Last night my parents and Joshua and I went to Saint Paul to hear mezzo soprano Susan Graham in recital.
It is difficult for me to pinpoint why the recital was so unsatisfying, but it proved to be a totally disappointing evening.
Graham is now in her fifties. Her voice has lost much of its luster, which was certainly part of the problem last evening. Graham always had a rich yet not particularly distinctive voice, but the former richness is no longer much in evidence. There was a parched quality to her vocal production last night, as if her vocal chords were in need of oiling. Further, Graham displayed a tendency to flatten.
None of this would have made any difference if Graham were a great interpreter, but Graham has always been a generalized singer, unknown for any particular deep insight. Graham is a capable but bland artist, uninteresting in a peculiarly American way, like the woman golfer in “The Great Gatsby” (whom Graham portrayed in the Harbison opera based upon Fitzgerald's novel). A large and robust woman, Graham missed her true calling: she should have been a high jumper.
On paper, last night’s program was ravishing; in execution, it was dull.
Music of Purcell began the evening. “The Blessed Virgin’s Expostulation”, perhaps my favorite Purcell composition, did not strike me as deeply-felt.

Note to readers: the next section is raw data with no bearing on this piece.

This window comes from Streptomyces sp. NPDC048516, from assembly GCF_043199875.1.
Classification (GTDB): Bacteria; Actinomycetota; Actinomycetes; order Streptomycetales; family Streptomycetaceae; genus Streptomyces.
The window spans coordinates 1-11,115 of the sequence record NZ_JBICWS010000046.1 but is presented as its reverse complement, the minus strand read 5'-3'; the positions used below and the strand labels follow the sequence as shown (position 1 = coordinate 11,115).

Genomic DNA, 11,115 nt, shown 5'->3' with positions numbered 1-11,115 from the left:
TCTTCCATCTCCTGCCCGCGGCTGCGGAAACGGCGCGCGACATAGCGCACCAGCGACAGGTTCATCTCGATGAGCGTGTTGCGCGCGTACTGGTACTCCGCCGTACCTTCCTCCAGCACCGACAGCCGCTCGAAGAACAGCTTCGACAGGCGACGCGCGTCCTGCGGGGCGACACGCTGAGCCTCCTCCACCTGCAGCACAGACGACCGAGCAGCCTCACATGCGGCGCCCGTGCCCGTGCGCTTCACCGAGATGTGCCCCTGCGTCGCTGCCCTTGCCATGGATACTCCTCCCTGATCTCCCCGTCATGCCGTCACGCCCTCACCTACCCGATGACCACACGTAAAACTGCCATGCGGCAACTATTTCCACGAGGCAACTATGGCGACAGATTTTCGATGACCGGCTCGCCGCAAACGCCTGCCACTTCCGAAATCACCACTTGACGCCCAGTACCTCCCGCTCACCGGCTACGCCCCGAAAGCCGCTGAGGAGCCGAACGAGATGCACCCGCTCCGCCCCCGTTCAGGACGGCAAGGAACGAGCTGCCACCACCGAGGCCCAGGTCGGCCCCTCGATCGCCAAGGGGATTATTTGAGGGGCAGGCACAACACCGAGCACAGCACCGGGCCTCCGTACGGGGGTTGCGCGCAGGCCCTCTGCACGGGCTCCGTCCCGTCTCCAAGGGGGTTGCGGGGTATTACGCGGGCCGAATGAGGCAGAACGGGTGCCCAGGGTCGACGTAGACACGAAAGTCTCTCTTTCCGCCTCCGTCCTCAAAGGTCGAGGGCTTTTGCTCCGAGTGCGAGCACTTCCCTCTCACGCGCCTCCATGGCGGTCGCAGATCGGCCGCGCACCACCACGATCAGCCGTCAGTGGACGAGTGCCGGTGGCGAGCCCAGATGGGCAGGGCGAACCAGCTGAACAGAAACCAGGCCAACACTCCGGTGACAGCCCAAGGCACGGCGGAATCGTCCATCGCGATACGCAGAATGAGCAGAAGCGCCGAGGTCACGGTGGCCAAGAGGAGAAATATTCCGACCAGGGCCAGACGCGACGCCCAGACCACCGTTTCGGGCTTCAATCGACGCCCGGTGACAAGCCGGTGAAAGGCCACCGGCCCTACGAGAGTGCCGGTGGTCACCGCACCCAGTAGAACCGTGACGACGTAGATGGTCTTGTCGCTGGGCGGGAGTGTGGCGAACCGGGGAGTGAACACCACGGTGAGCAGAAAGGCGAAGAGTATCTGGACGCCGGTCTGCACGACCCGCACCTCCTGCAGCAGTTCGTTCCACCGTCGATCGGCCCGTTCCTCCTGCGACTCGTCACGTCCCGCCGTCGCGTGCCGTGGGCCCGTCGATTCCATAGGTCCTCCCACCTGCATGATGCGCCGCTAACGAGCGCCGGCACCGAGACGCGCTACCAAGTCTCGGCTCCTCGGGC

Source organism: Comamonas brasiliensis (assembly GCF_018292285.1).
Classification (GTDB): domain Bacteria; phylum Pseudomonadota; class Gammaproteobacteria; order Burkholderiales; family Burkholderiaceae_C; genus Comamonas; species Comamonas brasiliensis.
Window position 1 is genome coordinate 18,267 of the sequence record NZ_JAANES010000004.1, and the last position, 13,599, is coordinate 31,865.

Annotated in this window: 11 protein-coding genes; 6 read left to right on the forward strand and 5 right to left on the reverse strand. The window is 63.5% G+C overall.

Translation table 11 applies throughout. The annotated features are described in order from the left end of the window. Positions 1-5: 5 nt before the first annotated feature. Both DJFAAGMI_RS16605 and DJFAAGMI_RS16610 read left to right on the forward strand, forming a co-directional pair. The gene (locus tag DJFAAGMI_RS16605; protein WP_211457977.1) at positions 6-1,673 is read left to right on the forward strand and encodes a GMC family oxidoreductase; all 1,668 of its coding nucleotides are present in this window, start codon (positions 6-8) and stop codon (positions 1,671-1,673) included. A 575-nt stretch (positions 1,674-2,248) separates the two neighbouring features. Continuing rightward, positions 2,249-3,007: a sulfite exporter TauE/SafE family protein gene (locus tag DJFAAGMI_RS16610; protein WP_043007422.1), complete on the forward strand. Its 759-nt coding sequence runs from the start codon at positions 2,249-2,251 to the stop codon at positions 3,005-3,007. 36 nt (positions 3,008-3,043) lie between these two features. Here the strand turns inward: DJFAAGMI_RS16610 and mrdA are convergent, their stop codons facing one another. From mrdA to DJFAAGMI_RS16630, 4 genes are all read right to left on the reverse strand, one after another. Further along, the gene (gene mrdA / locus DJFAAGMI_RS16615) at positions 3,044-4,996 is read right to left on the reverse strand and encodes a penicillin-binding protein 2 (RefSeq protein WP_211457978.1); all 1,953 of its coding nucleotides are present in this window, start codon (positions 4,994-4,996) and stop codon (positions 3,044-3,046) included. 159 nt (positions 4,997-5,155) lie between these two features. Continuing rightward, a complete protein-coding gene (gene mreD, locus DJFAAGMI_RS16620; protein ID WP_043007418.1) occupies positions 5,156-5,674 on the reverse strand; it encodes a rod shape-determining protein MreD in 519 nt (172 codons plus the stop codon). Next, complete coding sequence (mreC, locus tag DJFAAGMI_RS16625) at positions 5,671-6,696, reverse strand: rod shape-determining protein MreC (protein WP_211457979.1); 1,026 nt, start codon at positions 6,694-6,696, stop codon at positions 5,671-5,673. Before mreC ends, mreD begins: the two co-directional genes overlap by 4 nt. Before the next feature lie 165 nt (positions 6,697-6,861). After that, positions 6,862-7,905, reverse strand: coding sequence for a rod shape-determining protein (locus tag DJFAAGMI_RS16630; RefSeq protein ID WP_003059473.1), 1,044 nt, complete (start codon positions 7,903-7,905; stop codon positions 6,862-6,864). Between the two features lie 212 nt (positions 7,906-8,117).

The “La mort d’Ophélie” that followed suffered from the same deficiency. Graham has been heralded in some quarters as a notable Berlioz singer, but I have never heard anything to be acclaimed in Graham’s work in Berlioz. Graham’s Berlioz singing is monochrome.
Six Goethe Wilhelm Meister songs completed the first half of the program, one each by Schubert, Schumann, Liszt, Tchaikovsky, Duparc and Wolf. At the conclusion of the group, I had no idea why this particular singer had selected these six particular songs—other than as a program concept.
Six Poulenc songs came after intermission. I have never understood why Graham has been deemed an accomplished singer of French repertory, as her work in the French song literature has always struck me as unstylish and lacking in personality, penetration and imagination. Nothing last night caused me to change my view.
Before the Poulenc, Graham sang “Lady Macbeth” by Joseph Horovitz, a British composer born in Austria (and a composer best-known for his theme music for “Rumpole Of The Bailey”). I am clueless why the song appealed to Graham.
The program concluded with popular French and American fare.
The audience responded warmly to Graham all evening, as if it were hearing something notable. However, the audience was being subjected to the work of a manqué artist. A manqué artist will do when the real thing is unavailable, but there was no doubt in my mind that the woman onstage last night, possessor of a fine instrument in her prime, was never anything more than a garden-variety musician incapable of delving deeply into any material.
Malcolm Martineau was the accompanist.